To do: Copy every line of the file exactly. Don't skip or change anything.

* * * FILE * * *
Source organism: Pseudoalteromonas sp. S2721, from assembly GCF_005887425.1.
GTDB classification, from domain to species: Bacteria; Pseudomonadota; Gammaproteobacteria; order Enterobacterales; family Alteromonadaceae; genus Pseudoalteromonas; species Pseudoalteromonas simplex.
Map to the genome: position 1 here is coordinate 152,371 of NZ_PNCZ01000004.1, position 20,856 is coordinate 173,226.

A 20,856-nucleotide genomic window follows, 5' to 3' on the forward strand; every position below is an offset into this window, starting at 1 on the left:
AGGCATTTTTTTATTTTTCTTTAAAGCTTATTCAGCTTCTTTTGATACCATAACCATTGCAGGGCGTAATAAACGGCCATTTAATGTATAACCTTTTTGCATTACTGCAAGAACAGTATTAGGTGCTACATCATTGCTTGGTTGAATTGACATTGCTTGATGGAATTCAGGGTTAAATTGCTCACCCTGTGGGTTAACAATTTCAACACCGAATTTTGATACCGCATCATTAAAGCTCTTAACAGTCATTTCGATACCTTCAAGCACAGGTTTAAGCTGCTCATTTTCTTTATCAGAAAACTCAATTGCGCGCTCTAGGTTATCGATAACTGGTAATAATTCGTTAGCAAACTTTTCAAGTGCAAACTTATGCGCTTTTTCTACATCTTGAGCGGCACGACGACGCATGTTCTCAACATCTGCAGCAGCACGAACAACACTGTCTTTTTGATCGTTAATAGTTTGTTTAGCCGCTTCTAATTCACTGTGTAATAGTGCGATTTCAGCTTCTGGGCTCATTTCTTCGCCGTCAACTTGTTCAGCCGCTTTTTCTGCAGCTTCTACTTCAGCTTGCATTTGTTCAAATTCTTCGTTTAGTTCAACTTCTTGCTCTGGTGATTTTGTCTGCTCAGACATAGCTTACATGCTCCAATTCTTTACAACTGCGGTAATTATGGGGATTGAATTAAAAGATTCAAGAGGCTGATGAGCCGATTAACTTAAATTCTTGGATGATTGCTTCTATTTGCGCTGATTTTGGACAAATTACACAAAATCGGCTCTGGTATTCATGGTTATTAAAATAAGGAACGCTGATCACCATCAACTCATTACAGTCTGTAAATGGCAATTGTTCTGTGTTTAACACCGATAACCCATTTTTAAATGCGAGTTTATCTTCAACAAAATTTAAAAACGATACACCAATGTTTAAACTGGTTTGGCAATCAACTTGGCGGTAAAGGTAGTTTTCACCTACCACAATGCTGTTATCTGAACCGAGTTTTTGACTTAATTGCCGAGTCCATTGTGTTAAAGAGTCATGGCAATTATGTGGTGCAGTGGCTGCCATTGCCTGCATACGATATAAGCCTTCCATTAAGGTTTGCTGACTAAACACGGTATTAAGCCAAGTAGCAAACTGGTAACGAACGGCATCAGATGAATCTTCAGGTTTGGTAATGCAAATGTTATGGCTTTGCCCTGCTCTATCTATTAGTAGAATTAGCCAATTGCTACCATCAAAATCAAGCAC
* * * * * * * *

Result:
Source organism: Pseudoalteromonas sp. S2721, from assembly GCF_005887425.1.
GTDB classification, from domain to species: Bacteria; Pseudomonadota; Gammaproteobacteria; order Enterobacterales; family Alteromonadaceae; genus Pseudoalteromonas; species Pseudoalteromonas simplex.
Map to the genome: position 1 here is coordinate 152,371 of NZ_PNCZ01000004.1, position 20,856 is coordinate 173,226.

A 20,856-nucleotide genomic window follows, 5' to 3' on the forward strand; every position below is an offset into this window, starting at 1 on the left:
AGGCATTTTTTTATTTTTCTTTAAAGCTTATTCAGCTTCTTTTGATACCATAACCATTGCAGGGCGTAATAAACGGCCATTTAATGTATAACCTTTTTGCATTACTGCAAGAACAGTATTAGGTGCTACATCATTGCTTGGTTGAATTGACATTGCTTGATGGAATTCAGGGTTAAATTGCTCACCCTGTGGGTTAACAATTTCAACACCGAATTTTGATACCGCATCATTAAAGCTCTTAACAGTCATTTCGATACCTTCAAGCACAGGTTTAAGCTGCTCATTTTCTTTATCAGAAAACTCAATTGCGCGCTCTAGGTTATCGATAACTGGTAATAATTCGTTAGCAAACTTTTCAAGTGCAAACTTATGCGCTTTTTCTACATCTTGAGCGGCACGACGACGCATGTTCTCAACATCTGCAGCAGCACGAACAACACTGTCTTTTTGATCGTTAATAGTTTGTTTAGCCGCTTCTAATTCACTGTGTAATAGTGCGATTTCAGCTTCTGGGCTCATTTCTTCGCCGTCAACTTGTTCAGCCGCTTTTTCTGCAGCTTCTACTTCAGCTTGCATTTGTTCAAATTCTTCGTTTAGTTCAACTTCTTGCTCTGGTGATTTTGTCTGCTCAGACATAGCTTACATGCTCCAATTCTTTACAACTGCGGTAATTATGGGGATTGAATTAAAAGATTCAAGAGGCTGATGAGCCGATTAACTTAAATTCTTGGATGATTGCTTCTATTTGCGCTGATTTTGGACAAATTACACAAAATCGGCTCTGGTATTCATGGTTATTAAAATAAGGAACGCTGATCACCATCAACTCATTACAGTCTGTAAATGGCAATTGTTCTGTGTTTAACACCGATAACCCATTTTTAAATGCGAGTTTATCTTCAACAAAATTTAAAAACGATACACCAATGTTTAAACTGGTTTGGCAATCAACTTGGCGGTAAAGGTAGTTTTCACCTACCACAATGCTGTTATCTGAACCGAGTTTTTGACTTAATTGCCGAGTCCATTGTGTTAAAGAGTCATGGCAATTATGTGGTGCAGTGGCTGCCATTGCCTGCATACGATATAAGCCTTCCATTAAGGTTTGCTGACTAAACACGGTATTAAGCCAAGTAGCAAACTGGTAACGAACGGCATCAGATGAATCTTCAGGTTTGGTAATGCAAATGTTATGGCTTTGCCCTGCTCTATCTATTAGTAGAATTAGCCAATTGCTACCATCAAAATCAAGCAC